Applicants are required to document a minimum of one year of experience in the criminal justice field on a supplemental Criminal Justice application as a part of their admission process. Typical work experience would include one year of employment in law enforcement, courts, corrections or military police. A selection committee of criminal justice faculty members will evaluate other significant criminal justice experience.
Experience is documented by (1) a letter from the sponsoring agency indicating that the applicant has at least one year of experience and (2) an essay by the applicant explaining the applicant’s criminal justice work experience, previous college coursework, and how the applicant intends to use a four-year degree in Criminal Justice with a concentration in Administration of Justice to enhance the applicant’s career in criminal justice. The quality and content of the essay portion of the supplemental application will affect admission decisions. Students who have writing deficiencies are advised to review materials provided by the Writing and Learning Commons.
A minimum of 120 semester hours are required. This requirement is comprised of:
In addition, all students are required to complete a minimum of 30 semester hours at the junior/senior level while at WCU to satisfy WCU graduation requirements.
Core Requirement Courses (16 Semester Hours)
Administration of Justice Concentration for Distance Learning Students Only (18 Semester Hours)
Concentration Core (9 hours) includes:
Concentration Electives (9 hours) include:
Criminal Justice Major Electives (15 hours*);
And other criminal justice courses offered in the distance education program.
* - The 15 hours of criminal justice electives requirement may include additional concentration core and concentration elective courses.
Yes, students can transfer a maximum of 24 semester hours of community college criminal justice courses into the criminal justice degree. Depending on the community college course, the course will be used to satisfy either a criminal justice core course or a criminal justice elective course.
Any additional hours in criminal justice above the 24-hour maximum will transfer in as a general elective course. Additional information about the transfer of criminal justice courses from a North Carolina community college can be located within the Criminal Justice Distance Learning Eligibility and Supplemental Application.
A list of the required Liberal Studies courses and the Transfer of Credit policy can be found here. If you click on the link entitled “WCU Liberal Studies Equivalencies at NCCC Institutions,” you will see a listing of community college courses and the equivalent course at WCU.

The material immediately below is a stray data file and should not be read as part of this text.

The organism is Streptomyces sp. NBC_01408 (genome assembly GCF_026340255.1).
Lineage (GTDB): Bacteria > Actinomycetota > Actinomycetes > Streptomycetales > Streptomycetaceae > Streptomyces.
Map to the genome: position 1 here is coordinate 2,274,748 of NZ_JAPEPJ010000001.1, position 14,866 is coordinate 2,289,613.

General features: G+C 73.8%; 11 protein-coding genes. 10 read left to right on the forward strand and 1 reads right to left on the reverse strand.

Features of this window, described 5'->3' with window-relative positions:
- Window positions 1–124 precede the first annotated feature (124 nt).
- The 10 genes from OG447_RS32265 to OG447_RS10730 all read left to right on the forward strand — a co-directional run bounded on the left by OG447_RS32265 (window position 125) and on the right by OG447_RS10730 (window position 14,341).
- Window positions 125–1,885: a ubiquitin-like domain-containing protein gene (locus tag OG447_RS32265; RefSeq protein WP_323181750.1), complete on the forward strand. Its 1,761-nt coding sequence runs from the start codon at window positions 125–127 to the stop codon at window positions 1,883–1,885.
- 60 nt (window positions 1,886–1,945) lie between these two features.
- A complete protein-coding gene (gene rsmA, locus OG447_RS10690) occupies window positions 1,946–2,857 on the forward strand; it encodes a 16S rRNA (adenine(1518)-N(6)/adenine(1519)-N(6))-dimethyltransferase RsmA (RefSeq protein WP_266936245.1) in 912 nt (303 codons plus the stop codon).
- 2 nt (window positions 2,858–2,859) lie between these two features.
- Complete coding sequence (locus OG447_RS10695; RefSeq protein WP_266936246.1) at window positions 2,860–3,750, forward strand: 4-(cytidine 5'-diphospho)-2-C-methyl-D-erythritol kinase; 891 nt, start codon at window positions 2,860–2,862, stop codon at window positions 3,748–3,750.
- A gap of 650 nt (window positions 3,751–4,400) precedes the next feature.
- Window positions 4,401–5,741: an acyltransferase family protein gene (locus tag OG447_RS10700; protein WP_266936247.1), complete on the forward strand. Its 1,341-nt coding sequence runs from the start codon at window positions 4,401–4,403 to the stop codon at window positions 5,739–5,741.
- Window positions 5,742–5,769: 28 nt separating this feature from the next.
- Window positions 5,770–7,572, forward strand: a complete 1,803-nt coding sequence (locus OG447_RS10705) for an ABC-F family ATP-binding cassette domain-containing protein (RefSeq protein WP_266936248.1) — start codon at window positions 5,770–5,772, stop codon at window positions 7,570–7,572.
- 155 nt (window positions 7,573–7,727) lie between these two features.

Students have the option of completing the 44 General Core requirement offered by the community college system in place of the WCU Liberal Studies requirement. The General Education requirements are somewhat different than those of WCU. Contact your transfer advisor at the community college for more information.
Pursuant to University of North Carolina System Policy, students who graduate from an accredited community college in North Carolina and who have earned either an Associate of Arts (A.A.) or an Associate of Science (A.S.) degree will have fulfilled all Liberal Studies (general education) requirement at WCU.
Students who have earned a degree from an accredited institution located outside of North Carolina will undergo a course-by-course evaluation for transfer credits and may have to complete additional courses to fulfill the Liberal Studies requirement.
Students who possess an Associate of Applied Science (A.A.S.) degree will undergo a course-by-course evaluation for transfer credits. In most cases, the student will be required to complete additional courses at a community college or through WCU to fulfill the Liberal Studies requirement.
Transfer students who have questions in regard to their previous college courses fulfilling WCU’s Liberal Studies or General Education Core requirements are urged to contact Kim Cherry in the University Advising Center.
No, WCU does not recognize training, certifications, or other continuing education units as being equivalent to academic courses at the university level. Transfer credit will only be awarded for courses offered by institutions of higher education that are accredited by nationally recognized, regional accredited organizations. Evaluation of academic transcripts is conducted by the Registrar’s Office, not the individual department.
No, you cannot receive credit for your experience in the criminal justice field.